But the original furore was about the MMR, the combined vaccination.  Surely it would have just been sensible to have offered the individual vaccinations when the issue first arose rather than push the MMR regardless of people's fears and by so doing allowing the situation we now have to develop?  As for the risk of catching disease between the doses, I don't know how that works given that the separate vaccinations used to be standard practice and the numbers for all three diseases reduced during that time.  

Personally I can't judge parents being unsure given the regular changes we see in scientific advice (about foods, drink, etc).  I'm a strong advocate of vaccinating, which is why I think the NHS was too rigid originally, but I can fully understand why some would be scared off.

And just in case people jump on me because I'm not sitting on a high horse on this topic, I have had measles - twice (before the vaccination was available).  It left me partially deaf in one ear.  So I know the consequences of not vaccinating (although in my day there wasn't an option) which is why my primary concern is vaccination either by individual jabs or the combined one rather than forcing what appears to be dogma on to fearful parents.

You make a reasonable point. 

It is worth considering that the scare was created to scare parents into a less safe vaccine regime, in co-operation with the national press. To actively reward this would be dangerous. It would also feed into the narrative of it being dangerous. 

As a scientist, I find it troubling that lying is an acceptable and permissible part of public discourse. I can see the reasons for it though. Nonetheless, limiting how much we reward it is, in my opinion, sensible. 


"You clearly have never met Bob8 then, he's like a veritable Bryan Ferry of RL." - Johnoco 19 Jul 2014

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9 minutes ago, Bob8 said:

You make a reasonable point. 

It is worth considering that the scare was created to scare parents into a less safe vaccine regime, in co-operation with the national press. To actively reward this would be dangerous. It would also feed into the narrative of it being dangerous. 

As I remember it, the scare originated due to a now discredited scientific paper on links between the MMR and autism, rather than as some kind of conspiracy to push parents into a less safe vaccine regime.  Wasn't the original paper published in respected journals at the time?  I'm going off memory here and so I could be wrong about that.  I don't know how the claim was discredited but as with many things, mud sticks, and how the consequences of that mud sticking are dealt with is what is important IMO.  Fining people or banning children from school if they do not comply is not the answer.  All that will serve to do in my view is create further suspicion and add anger into the mix.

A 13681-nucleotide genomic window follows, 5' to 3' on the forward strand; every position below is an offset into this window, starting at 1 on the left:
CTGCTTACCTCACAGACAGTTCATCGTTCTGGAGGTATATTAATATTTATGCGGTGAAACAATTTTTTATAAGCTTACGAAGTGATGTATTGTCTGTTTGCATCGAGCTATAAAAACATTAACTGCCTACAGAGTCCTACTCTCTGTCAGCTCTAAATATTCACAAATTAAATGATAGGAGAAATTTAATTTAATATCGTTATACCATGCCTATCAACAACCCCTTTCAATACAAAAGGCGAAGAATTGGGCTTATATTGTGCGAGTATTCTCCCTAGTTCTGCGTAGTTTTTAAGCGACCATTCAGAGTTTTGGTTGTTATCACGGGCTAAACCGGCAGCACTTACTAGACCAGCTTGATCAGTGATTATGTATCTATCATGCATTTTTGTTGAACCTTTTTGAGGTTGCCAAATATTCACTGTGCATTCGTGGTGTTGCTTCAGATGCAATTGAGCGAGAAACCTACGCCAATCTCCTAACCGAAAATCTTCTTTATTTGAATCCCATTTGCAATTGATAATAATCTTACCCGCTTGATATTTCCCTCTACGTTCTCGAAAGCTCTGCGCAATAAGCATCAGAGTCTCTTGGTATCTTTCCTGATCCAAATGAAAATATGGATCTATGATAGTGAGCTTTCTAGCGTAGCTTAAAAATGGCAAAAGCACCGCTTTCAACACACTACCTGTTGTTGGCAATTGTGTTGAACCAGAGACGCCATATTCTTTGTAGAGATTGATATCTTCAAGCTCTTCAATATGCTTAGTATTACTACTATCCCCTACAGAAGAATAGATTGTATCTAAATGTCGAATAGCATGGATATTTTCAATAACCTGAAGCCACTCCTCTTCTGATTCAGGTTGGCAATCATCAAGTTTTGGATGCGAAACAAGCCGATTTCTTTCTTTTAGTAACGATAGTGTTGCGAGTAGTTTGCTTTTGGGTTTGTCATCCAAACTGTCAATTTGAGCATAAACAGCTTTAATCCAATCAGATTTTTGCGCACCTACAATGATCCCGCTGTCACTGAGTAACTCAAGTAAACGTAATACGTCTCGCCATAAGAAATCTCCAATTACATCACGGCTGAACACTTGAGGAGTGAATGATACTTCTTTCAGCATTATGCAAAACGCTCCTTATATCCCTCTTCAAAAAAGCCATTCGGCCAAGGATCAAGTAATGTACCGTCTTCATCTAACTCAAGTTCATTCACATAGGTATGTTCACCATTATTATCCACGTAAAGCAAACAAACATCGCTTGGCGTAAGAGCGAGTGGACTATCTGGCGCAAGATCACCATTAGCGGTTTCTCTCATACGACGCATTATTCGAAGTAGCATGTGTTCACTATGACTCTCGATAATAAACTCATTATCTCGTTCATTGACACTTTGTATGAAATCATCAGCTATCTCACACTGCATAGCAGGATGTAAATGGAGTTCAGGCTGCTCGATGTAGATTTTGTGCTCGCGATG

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Since the original Wakefield BS, the anti-vaccination idiots in the US have moved on from MMR to rubbishing vaccination full stop, claiming that it's a con by "Big Pharma" and saying they are poisoning kids with mercury.

The problem with pandering to the "single vaccinations" idea is that it is more expensive, less safe and lends credence to the idea that MMR isn't safe.

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"I am the avenging angel; I come with wings unfurled, I come with claws extended from halfway round the world. I am the God Almighty, I am the howling wind. I care not for your family; I care not for your kin. I come in search of terror, though terror is my own; I come in search of vengeance for crimes and crimes unknown. I care not for your children, I care not for your wives, I care not for your country, I care not for your lives." - (c) Jim Boyes - "The Avenging Angel"

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5 minutes ago, Saintslass said:

Fining people or banning children from school if they do not comply is not the answer.

Seems perfectly reasonable to me.

I'm not pandering to idiots about it. We're over a decade on from Wakefield's lies being fully revealed.

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Build a man a fire, and he'll be warm for a day. Set a man on fire, and he'll be warm for the rest of his life. (Terry Pratchett)

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4 minutes ago, tim2 said:

Since the original Wakefield BS, the anti-vaccination idiots in the US have moved on from MMR to rubbishing vaccination full stop, claiming that it's a con by "Big Pharma" and saying they are poisoning kids with mercury.

The problem with pandering to the "single vaccinations" idea is that it is more expensive, less safe and lends credence to the idea that MMR isn't safe.

Yup, kids getting tetanus, pockets of measles, etc.

Not just the USA, its a big issue in Italy, being pushed by one of the populist movements who are in government.